Lara’s top tips: 

    • Use a cold compress on the back of the neck, or a warm compress around your eyes.
    • Peppermint or Lavender essential oil in a diffuser
    • Deep breathing - In for 4 and out for 7.
    • Massaging the temples, around the eyes and the back of the neck.

    However, if you experience a frontal headache, you have changes to your vision, along with sudden swelling, then it’s important to get checked out as it could be a sign of pre-eclampsia. 

  • That increase in blood volume may also be the reason you’re feeling dizzy and lightheaded too. This can happen because the blood circulating around your body is working hard to help supply your baby’s needs too, making it harder for blood and oxygen to reach the brain as fast as usual. To help reduce those instances of feeling faint, avoid getting up quickly, be sure to keep hydrated and have some healthy snacks, to give yourself a little boost throughout the day. 

    Lara’s top tip: Ask your Midwife to make sure you’ve had your iron levels checked and be aware of the results. Increase those Iron rich foods like green leafy veg, beans, nuts, and red meat.

  • Breast changes are more than a feeling of tenderness and an increase in size. They may feel tingly, and you might notice veins are more visible as the structure of the breast changes to enable the production of breast milk. Your nipples can feel sore, and your areola may darken and increase in size. 

    Lara’s top tip: It’s a good idea to look at more supportive bras in the first trimester… and no it’s not too early!

  • Food cravings or food aversions can happen at any time when pregnant and can be quite sporadic. ‘Go with it’, listen to your body, but make sure you’re taking the necessary nutrients daily to keep you and your baby healthy. 

  • For some a small amount of light spotting, known as implantation bleeding, can occur around 10 to 14 days after conception. It’s usually around the time of your period and happens when the fertilised egg attaches to the lining of the uterus. If you experience heavy bleeding during your first trimester, contact the hospital at which you’re booked, or your Midwife.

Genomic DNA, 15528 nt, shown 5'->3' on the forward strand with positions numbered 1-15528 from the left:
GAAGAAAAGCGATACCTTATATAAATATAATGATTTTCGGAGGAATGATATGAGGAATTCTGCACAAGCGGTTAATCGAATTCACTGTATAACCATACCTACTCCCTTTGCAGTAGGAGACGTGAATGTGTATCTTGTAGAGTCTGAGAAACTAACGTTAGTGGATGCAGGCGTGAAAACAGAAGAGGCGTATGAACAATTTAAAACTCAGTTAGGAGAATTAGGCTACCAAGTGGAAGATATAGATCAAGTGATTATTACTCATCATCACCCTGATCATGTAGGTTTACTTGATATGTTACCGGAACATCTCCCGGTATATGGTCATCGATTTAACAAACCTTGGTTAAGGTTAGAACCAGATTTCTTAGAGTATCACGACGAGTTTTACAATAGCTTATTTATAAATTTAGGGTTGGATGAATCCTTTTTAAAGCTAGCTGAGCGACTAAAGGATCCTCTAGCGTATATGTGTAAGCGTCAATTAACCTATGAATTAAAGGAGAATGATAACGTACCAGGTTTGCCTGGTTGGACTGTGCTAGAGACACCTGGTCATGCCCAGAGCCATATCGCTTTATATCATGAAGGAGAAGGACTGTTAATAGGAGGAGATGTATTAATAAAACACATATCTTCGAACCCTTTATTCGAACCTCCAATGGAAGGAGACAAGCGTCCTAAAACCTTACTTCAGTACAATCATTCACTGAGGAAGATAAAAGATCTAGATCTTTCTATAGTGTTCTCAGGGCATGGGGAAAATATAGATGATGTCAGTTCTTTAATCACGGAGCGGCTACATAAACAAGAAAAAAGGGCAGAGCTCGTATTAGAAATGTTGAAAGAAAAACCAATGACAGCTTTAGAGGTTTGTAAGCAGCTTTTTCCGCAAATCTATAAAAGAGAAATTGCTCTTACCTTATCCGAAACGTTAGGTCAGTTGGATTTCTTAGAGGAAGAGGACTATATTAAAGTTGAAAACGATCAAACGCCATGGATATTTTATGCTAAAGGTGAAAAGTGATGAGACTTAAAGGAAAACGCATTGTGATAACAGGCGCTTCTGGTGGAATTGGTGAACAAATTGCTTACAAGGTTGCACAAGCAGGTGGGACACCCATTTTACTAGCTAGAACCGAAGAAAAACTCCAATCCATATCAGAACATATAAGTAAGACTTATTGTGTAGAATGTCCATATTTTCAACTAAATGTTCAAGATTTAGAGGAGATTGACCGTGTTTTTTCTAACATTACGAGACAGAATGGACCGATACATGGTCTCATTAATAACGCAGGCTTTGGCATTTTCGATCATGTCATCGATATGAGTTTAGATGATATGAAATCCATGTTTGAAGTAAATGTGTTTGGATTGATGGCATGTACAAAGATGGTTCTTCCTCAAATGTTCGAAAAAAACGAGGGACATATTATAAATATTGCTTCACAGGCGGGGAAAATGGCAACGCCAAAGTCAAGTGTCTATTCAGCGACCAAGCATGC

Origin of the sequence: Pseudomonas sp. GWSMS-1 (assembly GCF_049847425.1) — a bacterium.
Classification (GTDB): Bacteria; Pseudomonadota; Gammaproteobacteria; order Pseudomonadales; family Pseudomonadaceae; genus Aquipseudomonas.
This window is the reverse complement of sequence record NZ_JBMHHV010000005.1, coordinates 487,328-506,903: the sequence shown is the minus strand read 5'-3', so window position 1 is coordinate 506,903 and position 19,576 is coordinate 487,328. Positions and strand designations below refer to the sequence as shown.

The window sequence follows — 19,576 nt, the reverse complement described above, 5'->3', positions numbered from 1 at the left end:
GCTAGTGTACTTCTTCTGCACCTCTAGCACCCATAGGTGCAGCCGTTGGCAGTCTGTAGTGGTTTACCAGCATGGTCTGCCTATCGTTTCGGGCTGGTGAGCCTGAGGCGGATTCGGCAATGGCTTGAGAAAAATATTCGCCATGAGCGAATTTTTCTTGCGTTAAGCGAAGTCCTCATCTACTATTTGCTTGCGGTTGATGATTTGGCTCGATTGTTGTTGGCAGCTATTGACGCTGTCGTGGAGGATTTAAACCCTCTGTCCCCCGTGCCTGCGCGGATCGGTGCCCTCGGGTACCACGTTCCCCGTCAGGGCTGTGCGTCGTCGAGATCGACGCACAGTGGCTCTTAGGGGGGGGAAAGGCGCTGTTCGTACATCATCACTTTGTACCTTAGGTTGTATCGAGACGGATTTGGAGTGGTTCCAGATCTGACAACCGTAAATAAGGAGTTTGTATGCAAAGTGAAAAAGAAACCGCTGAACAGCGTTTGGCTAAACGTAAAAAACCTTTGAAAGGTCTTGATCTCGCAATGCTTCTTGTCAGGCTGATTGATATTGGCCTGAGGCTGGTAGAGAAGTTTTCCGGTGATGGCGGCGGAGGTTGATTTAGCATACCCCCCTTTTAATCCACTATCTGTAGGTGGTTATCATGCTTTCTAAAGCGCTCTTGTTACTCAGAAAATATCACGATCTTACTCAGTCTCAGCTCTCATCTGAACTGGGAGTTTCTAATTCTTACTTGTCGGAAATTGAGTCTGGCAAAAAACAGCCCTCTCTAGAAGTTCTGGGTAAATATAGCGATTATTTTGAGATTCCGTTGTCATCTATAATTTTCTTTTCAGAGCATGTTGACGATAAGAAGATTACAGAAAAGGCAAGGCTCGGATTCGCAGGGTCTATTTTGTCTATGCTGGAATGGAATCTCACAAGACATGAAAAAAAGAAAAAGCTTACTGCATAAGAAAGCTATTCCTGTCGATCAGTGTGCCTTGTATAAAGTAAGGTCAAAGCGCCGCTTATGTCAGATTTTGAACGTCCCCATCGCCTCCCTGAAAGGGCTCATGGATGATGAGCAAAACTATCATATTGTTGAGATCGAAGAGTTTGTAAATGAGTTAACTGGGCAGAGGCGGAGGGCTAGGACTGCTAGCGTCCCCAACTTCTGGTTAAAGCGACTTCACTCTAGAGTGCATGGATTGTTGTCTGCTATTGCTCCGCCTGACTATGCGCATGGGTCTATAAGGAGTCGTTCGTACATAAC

• You might find you’re visiting the toilet to urinate more frequently. Although it’s common throughout pregnancy, in the first trimester it’s down to the hormone changes and that increase in blood volume I've mentioned, giving your kidneys a little extra work to do. They filter and process this extra fluid before flushing it out via the bladder. Later on, in pregnancy that urgency to go to the toilet can increase, not only because your baby is growing and putting pressure on the bladder, but because your pelvic floor muscles are under strain. 

    Lara’s top tip: Start to strengthen those pelvic floor muscles without delay, and don’t reduce your water intake for fear of more trips to the toilet!

ISP2188123 Exercise Yoga

It's Good  To Exercise!

  • Backache and pelvic pain are also common complaints in early pregnancy, with the hormone 'Relaxin' being responsible for this discomfort. Found in the ovaries and placenta, this hormone’s job is to relax and soften the muscles, joints, and ligaments to help make room for your growing baby. Strength training can really help ease this discomfort with 2 sessions per week being recommended by the NHS. 

    Lara’s top tip: Pilates is a great introduction, but ensure you have an instructor qualified to teach and support you in pregnancy.

You're Doing Great Work!

Now you may have experienced all, some, or none of these symptoms and that is perfectly normal… our pregnancies are individual to each of us.  You may feel exhausted by the changes and feel that your body is not your own, but these symptoms usually subside by around 13 weeks as you head into the 2nd trimester. Remember that these symptoms are a result of the amazing work your body is doing to develop and grow your baby. To say our bodies are miraculous is an understatement!!  

If you are ever worried or concerned about any aspect of your pregnancy, please speak to your Midwife or healthcare provider. 

*NB. The three essential oils mentioned above are safe to use in the first trimester of pregnancy, although not to be Ingested. Please check with a professional or aromatherapist before introducing other essential oils during pregnancy.

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About the

Lara Taylor, Registered Midwife BSc Hons

Independent Specialist Midwife and NHS Midwife, Educator and Trainer.
Specialist knowledge in Pregnancy loss, Teenage
pregnancy, Safeguarding, Mental Health, Fertility
and baby brain development.